I wonder what might have happened if Pitchfork never covered the RPM Challenge. I wonder if it would have quietly worked its way up in size or if it would have fizzled out. I may have found out about it through some other avenue, who knows. But it first crossed my eyes on Pitchfork. I read the article, clicked on the website, played the jukebox, read the rules, picked up the phone, called Jen, told her to read the article and within twenty minutes we had agreed we were in. We were making an album in 28 days. The month of February was going to be Record Production Month.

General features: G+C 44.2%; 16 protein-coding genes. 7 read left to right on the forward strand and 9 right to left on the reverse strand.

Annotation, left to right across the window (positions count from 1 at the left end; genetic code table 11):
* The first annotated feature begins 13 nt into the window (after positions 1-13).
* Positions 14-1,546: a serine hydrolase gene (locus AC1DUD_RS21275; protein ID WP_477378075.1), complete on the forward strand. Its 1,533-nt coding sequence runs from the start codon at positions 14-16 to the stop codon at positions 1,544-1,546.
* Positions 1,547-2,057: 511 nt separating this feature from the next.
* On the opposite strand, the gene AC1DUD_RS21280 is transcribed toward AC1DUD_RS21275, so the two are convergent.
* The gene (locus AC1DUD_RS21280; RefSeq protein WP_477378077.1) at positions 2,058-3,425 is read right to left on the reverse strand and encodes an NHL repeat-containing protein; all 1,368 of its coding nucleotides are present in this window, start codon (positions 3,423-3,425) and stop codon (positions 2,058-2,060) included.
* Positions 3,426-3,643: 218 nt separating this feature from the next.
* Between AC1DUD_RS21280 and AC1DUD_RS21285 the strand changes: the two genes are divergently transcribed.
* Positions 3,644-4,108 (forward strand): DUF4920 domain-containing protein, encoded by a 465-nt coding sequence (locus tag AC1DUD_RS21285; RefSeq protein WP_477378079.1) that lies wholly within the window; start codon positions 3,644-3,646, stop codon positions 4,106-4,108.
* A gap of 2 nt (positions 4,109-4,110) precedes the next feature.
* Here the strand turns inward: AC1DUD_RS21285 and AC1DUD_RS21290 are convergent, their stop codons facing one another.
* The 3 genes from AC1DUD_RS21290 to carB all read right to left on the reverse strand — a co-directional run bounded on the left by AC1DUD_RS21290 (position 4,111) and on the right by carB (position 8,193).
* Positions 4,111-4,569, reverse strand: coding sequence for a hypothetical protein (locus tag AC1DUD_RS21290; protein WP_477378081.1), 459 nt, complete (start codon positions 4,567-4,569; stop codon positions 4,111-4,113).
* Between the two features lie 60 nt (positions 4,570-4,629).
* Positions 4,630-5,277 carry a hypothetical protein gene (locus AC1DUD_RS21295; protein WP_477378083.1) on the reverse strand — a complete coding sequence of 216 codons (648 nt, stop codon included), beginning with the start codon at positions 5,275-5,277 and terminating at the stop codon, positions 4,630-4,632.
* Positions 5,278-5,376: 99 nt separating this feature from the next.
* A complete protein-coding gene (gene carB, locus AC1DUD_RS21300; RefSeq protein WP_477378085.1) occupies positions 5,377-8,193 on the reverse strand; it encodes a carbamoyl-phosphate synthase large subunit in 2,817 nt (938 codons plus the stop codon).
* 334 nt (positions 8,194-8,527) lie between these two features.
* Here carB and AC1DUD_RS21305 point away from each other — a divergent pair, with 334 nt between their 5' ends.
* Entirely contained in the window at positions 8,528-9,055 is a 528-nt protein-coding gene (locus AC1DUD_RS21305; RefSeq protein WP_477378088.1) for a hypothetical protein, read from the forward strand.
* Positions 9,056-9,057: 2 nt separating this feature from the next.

Last year was the first year of the RPM Challenge. It was organized by the alt-weekly magazine The Wire, out of the cool seacoast town of
28 days is not a lot of days. That’s entirely the fun of it. The lure of the RPM Challenge is that you can’t get things perfect if you want to get things finished.
This year a lot of people were lured. People from outside
850 bands made albums for the RPM Challenge in 2007. 850 Albums that might never have been made otherwise. 850 albums from all over the globe. So what does a little alt-magazine from
They threw a killer global listening party March 30th. That's what they did.
It was a listening party played over the web. The RPM challenge asked each participant to choose one song off of their album to be put into a custom built high-tech juke-box to be streamed over the web (once again http://www.rpmchallenge.com/). Registered gatherings in major cities across the
I was in
I’ll let Jen fill in the rest for tomorrow.